Released: 6/24/2020 3:22:26 PM
Emergency department visits at Kaleida Health facilities – Buffalo General Medical Center/Gates Vascular Institute, DeGraff Memorial Hospital, Millard Fillmore Suburban Hospital and Oishei Children’s Hospital – dropped by 52% in May, compared to ER visits in May 2019. That was only a slight improvement from the 63% drop in April of this year.
According to Kaleida officials, the continued decline in patients seeking emergency medical care highlights the ripple effects of the COVID-19 pandemic and is likely fueled by a fear of contracting the novel coronavirus – a fear physicians have been working to dispel.
“COVID-19 is a very serious health threat, but perhaps not as serious as the potential risks associated with delaying or forgoing treatment altogether for other serious health conditions,” said Dr. Joshua Lynch, medical director of the DeGraff Memorial Hospital Emergency Department and corporate emergency services liaison at Kaleida Health. “My colleagues and I worry that unaddressed health issues could result in long-term complications and more limited treatment options down the road if a patient’s condition worsens and symptoms become too serious to overlook.”
Healthcare workers are concerned that individuals are choosing to ignore symptoms such as chest pain or signs of stroke for hours or even days in fear of contracting the virus at the hospital. Ignoring these symptoms, however, could have dire consequences, such as permanent disability or death.
In April, American Medical Response, the region’s largest team of paramedics and EMTs, recorded a 19% drop in 911 calls compared to April 2019, following a 12% reduction in March. In May they have received 1,346 fewer emergency response requests than in May 2019 – a 14% decrease.
“We at AMR have established a nationwide campaign called Minutes Matter,” said Scott Karaszewski, AMR chief EMS officer. “While we are encouraging people to stay home to save lives, it’s critical they understand that it’s okay to call 911 if they are experiencing symptoms of a medical emergency, such as a heart attack or stroke.”
The number of ER visits for appendicitis, infected gall bladders, intestinal blockages and other critical medical issues like chest pain, stroke symptoms, and injuries have decreased drastically at Kaleida Health hospitals over the past few months.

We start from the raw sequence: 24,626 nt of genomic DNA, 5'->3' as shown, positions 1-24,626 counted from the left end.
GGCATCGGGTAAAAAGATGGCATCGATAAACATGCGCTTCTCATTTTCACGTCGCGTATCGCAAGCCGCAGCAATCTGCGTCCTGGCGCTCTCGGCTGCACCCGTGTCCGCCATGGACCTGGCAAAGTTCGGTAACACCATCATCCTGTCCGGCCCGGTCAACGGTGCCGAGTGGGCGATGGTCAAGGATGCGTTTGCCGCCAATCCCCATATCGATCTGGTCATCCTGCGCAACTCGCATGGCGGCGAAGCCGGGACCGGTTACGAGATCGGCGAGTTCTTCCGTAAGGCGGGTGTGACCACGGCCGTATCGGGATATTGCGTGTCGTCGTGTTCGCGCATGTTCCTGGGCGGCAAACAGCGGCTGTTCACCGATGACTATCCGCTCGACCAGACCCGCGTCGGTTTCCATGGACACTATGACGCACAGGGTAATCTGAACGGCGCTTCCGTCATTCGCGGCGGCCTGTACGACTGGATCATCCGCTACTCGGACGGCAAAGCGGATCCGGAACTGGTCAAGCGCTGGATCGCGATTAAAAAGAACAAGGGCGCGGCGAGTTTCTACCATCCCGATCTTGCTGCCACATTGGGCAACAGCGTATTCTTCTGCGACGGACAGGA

Last month, Kaleida patient Ann Brooker, 58, hesitated to go to the ER at Millard Fillmore Suburban Hospital one night after feeling severe pain in her abdomen and experiencing frequent vomiting. She eventually called the hospital to ask if it was safe to come in before she left home.
Following some tests, Brooker’s doctor determined her gall bladder was severely inflamed and she was admitted that night. About 36 hours later, she had gall bladder surgery and was released the following day.
“Once I decided to go to Millard Fillmore Suburban, my fears were met with great care by the staff to make sure I felt comfortable and safe,” Brooker said. “I am so glad I did not wait to get my surgery and cause any further damage to my health. I encourage people to take care of their health and seek medical care when they need it.”
According to Dr. Lynch, all Kaleida emergency departments have been adhering to strict precautionary measures to protect patients and health care workers from the moment they enter the hospital.
“You can expect temperature screening checkpoints at all entry points, universal masking, rigorous sanitizing processes, enhanced protective equipment and the separation of confirmed or suspected COVID-19 patient cases from the general population of patients seeking care,” Dr. Lynch said.
Patients can now book scheduled ER visits through Kaleida’s website to reduce wait times. For those unable to seek treatment at an emergency room or unsure if they need emergency care, Kaleida Health also offers telemedicine appointments with board-certified emergency room physicians.